Darius Rucker defied all odds in 2008 when he made the successful and difficult transition from rock-pop star to country star. Many before him have tried such a move, but few have ever succeeded, and virtually none succeeded to the extent that Rucker did, and all with just one album. From Hootie and the Blowfish frontman to bona-fide country music sensation, Rucker achieved the impossible, and his future in country music appears to be very bright.
Origins and Early Musical Successes
Darius Rucker was born on May 13, 1966 in Charleston, SC. His father wasn’t around much to help raise him and his five siblings, so it was up to his mother, Carolyn, to raise her three daughters and three sons. They didn’t have money, and times were difficult, but Rucker does look back on his childhood with a sense of fondness. At one point in his life, he lived in a 3-bedroom home with 14 brothers, sisters and cousins, a couple of aunts, his mother and his maternal grandmother.
Rucker would see his musician father from time, especially before church on Sundays, but he wasn’t a part of his family’s everyday life. Rucker’s dad played in a gospel band called The Rolling Stones, and this gift of music was passed down to Darius, who always had the dream of becoming a singer. He sang constantly around the house to his mother’s Al Green records, as well as in church and high school choirs. It wasn’t until graduating from Middleton High School and entering the University of South Carolina that the real potential of a career in music began to take hold.
Hootie & The Blowfish
In between his studies at college, Rucker befriended a number of musicians, and they eventually started a band known as Hootie & the Blowfish. Over the years, people mistakenly thought of Rucker as Hootie, but the truth is that the name Hootie referred to one of the other musician’s whose glasses had an owl-like characteristic to them. The group became popular on the college circuit and toured as much as possible, sometimes playing for very little money or even just free beer.
In 1991, they self-financed an album and began selling it at their shows. Titled Kootchypop, it went on to sell over 50,000 copies, a very large number for an unsigned band self-promoting their own album. Atlantic Records got wind of the group and signed them to their first major recording deal.
Hootie & the Blowfish Go Ballistic
In 1994, Hootie & the Blowfish released their debut album, Cracked Rear View, and the album went ballistic, shooting straight to No. 1 on its way to selling a mind-boggling 16 million units. As the frontman, Rucker became the biggest star in the band, and his deep and very unique baritone voice gave the band its easily recognizable and approachable sound. The public loved them, the critics applauded them, and when the dust had settled on Cracked Rear View, the group walked away with three top ten hits (“Hold My Hand,” “Only Want to Be with You” and “Let Her Cry”) and two Grammy awards.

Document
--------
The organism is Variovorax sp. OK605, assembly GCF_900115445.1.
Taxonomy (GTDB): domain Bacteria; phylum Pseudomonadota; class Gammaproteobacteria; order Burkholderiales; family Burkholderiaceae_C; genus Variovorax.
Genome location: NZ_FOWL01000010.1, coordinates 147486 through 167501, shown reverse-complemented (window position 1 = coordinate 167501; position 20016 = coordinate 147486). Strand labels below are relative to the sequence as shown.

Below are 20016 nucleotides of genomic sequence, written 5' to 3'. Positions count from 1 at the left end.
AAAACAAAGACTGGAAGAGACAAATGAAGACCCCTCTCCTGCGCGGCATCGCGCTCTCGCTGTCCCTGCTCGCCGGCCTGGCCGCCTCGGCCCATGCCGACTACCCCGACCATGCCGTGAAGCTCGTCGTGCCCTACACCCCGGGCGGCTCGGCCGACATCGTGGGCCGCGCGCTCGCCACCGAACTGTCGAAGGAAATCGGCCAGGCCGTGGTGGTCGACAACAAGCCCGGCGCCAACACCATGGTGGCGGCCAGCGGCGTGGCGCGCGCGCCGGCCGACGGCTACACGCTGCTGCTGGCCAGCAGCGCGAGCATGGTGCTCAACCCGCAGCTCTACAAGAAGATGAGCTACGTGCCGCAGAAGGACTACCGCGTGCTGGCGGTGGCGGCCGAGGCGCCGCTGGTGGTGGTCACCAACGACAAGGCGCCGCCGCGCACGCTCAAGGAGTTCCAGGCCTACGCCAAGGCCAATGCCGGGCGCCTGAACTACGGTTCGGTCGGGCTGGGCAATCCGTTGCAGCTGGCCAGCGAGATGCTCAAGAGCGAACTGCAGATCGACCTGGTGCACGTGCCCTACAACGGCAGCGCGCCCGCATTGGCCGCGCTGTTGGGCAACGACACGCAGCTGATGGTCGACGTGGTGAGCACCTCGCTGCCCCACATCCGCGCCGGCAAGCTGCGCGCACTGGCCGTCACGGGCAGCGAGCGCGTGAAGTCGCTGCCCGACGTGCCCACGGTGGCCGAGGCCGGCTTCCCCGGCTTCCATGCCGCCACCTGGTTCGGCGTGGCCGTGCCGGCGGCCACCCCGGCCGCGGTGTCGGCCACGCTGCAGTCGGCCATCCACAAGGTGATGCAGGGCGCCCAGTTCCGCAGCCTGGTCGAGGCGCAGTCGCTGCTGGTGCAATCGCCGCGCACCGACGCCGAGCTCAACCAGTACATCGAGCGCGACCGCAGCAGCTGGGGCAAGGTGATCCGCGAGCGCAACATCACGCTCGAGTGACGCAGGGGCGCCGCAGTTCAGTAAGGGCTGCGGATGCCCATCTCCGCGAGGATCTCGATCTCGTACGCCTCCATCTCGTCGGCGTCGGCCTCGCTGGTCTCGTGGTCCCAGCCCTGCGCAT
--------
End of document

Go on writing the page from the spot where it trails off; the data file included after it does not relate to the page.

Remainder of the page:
In 1996, Hootie & the Blowfish released its sophomore album, Fairweather Johnson, and though the album didn’t sell nearly as many copies as Cracked Rear View, it still surpassed the triple-platinum mark in the United States. Over the next nine years, the group would release four more studio albums, including Musical Chairs (1998), Scattered, Smothered and Covered (2000), Hootie & the Blowfish (2003) and Looking for Lucky (2005).
Darius Rucker Goes Solo
As sales and success for Hootie & the Blowfish waned in the late 1990s, Rucker turned his attention to building his solo career. In 2001 he recorded his first solo album for Atlantic Records titled The Return of Mongo Slade. Contractual obstacles prevented the album from being released, so he left Atlantic and signed with Hidden Beach Records. In 2002 he released his first solo album, Back to Then, and its contemporary R&B flavor mixed with jazz, folk and hip-hop proved a stark contrast to the pop-rock music of Hootie & the Blowfish. Critics were generally kind to the album, though radio programmers weren’t exactly sure where the album fit in, and it subsequently faded from public awareness.
A Smashing Country Debut
In 2008 Rucker set his sights on entering country music. He signed with Capitol Nashville and went to work on his debut album, Learn to Live. His debut country single, “Don’t Think I Don’t Think about It,” was released on May 3, 2008 and shot to No. 1 on Billboard’s Country Songs chart and No. 35 on the Hot 100, which made Rucker the first African-American in 25 years to have a No. 1 country hit since Charlie Pride’s “Night Games” topped the charts in 1983. Learn to Live was eventually released on September 16, 2008 and went on to spawn three additional major hits: “It Won’t Be Like This for Long” (No. 1), “Alright” (No. 1) and “History in the Making” (No. 4). A slew of Nashville’s finest artists contributed their vocals and musicianship to the album, including Alison Krauss, Vince Gill and Brad Paisley. The album sold over 60,000 units on its way to debuting at No. 1 on Billboard’s Country Albums chart and No. 5 on the Billboard 200.
Rucker became the first African-American artist to take home the Country Music Association trophy for New Artist of the Year (formerly known as the Horizon Award). The only other African-American artist to win a CMA award is Charley Pride, who took home the Male Vocalist of the Year award in both 1971 and 1972, as well as the Entertainer of the Year award in 1971.